Covid-19 and the rise of racismBMJ 2020; 369 doi: https://doi.org/10.1136/bmj.m1384 (Published 06 April 2020) Cite this as: BMJ 2020;369:m1384
- Melanie Coates, foundation year 2 doctor in emergency medicine
Over the past few months covid-19 has dramatically changed how we live. The media and the government have rightly been concerned with the global health and economic implications of this pandemic,1 but they have neglected to acknowledge the simultaneous spread of prejudice and xenophobia.
Fear leads to the desire to understand and control situations. From this we see a surge of prejudice and discrimination, prescribing an “otherness” to disease to feel protected and ascribing blame to justify prejudicial rhetoric. This stigma has recurred throughout history: Jewish persecution during the Black Death, LGBTQ communities during the rise of HIV, and people of west African descent during the Ebola outbreak. This time is no exception, with many examples of racist abuse reported.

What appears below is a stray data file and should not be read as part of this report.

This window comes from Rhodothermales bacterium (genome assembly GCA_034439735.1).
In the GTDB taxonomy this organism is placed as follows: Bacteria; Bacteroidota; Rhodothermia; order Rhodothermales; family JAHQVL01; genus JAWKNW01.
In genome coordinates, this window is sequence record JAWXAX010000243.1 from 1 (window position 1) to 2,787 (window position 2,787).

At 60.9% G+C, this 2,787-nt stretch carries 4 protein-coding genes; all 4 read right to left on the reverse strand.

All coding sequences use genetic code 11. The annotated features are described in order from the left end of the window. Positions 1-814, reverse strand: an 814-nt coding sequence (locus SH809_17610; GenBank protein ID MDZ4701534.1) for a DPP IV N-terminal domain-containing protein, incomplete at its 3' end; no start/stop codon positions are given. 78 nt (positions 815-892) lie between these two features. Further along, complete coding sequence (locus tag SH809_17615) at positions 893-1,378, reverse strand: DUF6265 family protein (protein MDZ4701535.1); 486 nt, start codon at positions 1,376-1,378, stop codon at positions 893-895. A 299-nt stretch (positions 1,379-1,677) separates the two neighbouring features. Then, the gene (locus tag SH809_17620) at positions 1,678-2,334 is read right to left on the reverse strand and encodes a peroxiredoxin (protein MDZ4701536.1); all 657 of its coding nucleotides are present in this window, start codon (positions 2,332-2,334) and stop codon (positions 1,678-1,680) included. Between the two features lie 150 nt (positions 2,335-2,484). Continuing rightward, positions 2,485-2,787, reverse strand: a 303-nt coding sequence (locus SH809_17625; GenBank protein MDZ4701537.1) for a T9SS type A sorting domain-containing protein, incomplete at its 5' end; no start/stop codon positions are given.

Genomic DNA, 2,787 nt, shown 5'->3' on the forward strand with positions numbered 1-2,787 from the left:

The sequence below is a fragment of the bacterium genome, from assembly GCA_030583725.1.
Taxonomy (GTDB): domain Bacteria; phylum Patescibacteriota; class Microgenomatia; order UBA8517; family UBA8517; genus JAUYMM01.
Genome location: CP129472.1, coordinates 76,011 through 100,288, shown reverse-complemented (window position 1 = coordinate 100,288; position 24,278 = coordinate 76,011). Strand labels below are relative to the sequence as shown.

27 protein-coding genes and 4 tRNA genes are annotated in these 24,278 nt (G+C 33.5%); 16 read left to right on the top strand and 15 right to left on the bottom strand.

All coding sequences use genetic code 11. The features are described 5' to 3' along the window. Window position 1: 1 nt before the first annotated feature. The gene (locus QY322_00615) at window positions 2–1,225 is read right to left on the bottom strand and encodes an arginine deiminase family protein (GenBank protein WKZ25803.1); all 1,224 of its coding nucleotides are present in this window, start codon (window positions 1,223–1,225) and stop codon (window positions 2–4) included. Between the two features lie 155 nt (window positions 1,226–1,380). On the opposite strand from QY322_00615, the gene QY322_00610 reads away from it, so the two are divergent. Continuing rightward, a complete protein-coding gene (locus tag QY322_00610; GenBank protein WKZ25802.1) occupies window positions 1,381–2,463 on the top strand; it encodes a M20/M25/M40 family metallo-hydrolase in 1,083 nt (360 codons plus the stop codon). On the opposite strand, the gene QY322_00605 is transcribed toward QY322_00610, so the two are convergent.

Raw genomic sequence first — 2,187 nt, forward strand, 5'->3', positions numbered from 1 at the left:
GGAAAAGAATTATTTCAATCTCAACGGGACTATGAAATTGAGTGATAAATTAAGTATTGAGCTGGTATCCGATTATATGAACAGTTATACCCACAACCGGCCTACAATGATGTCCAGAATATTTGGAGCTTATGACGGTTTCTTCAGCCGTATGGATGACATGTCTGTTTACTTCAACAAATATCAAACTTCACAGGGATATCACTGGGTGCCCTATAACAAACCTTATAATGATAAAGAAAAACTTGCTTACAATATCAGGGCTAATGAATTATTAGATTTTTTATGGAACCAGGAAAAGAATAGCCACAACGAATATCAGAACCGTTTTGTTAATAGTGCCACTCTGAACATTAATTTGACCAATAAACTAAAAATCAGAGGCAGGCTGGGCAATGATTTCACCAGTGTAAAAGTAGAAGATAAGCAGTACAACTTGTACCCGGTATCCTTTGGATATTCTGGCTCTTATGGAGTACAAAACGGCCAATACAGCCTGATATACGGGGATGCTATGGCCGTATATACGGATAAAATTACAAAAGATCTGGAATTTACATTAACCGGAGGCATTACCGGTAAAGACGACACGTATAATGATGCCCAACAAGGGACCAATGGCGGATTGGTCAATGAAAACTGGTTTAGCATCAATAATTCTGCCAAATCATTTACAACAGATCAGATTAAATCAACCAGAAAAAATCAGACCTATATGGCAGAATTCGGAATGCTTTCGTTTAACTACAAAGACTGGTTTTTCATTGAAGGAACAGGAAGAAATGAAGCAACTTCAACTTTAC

Jonathan Mok, a Singaporean student, was attacked on Oxford Street in London.2 The owner of a Chinese takeaway was spat on by a customer.3 An Nguyen, a Vietnamese artist, was disinvited from the Affordable Arts Fair by an exhibitor as she would “create hesitation on the part of the audience to enter the exhibition space.”4 An NHS nurse, Reizel Quaichon, was physically and verbally assaulted on her way to a night shift in Brighton.5 Despite this, the government and media have done little to allay fears and prevent prejudices from spreading and escalating.
In this torrent of fear and anxiety, we cannot afford to isolate people even more through stigma and xenophobia; we each have a responsibility to support each other and advocate for a better society. Those with the loudest voice—the government and media—must speak out to condemn these actions. They have a duty to educate the public, protect the vulnerable, and hold people accountable for prejudice and discrimination. By staying silent we let xenophobic narratives—specifically, anti-Asian sentiment—and racist attacks damage our society, the repercussions of which will likely persist beyond the pandemic.
Competing interests: None declared.
Full response at: https://www.bmj.com/content/368/bmj.m919/rr-0.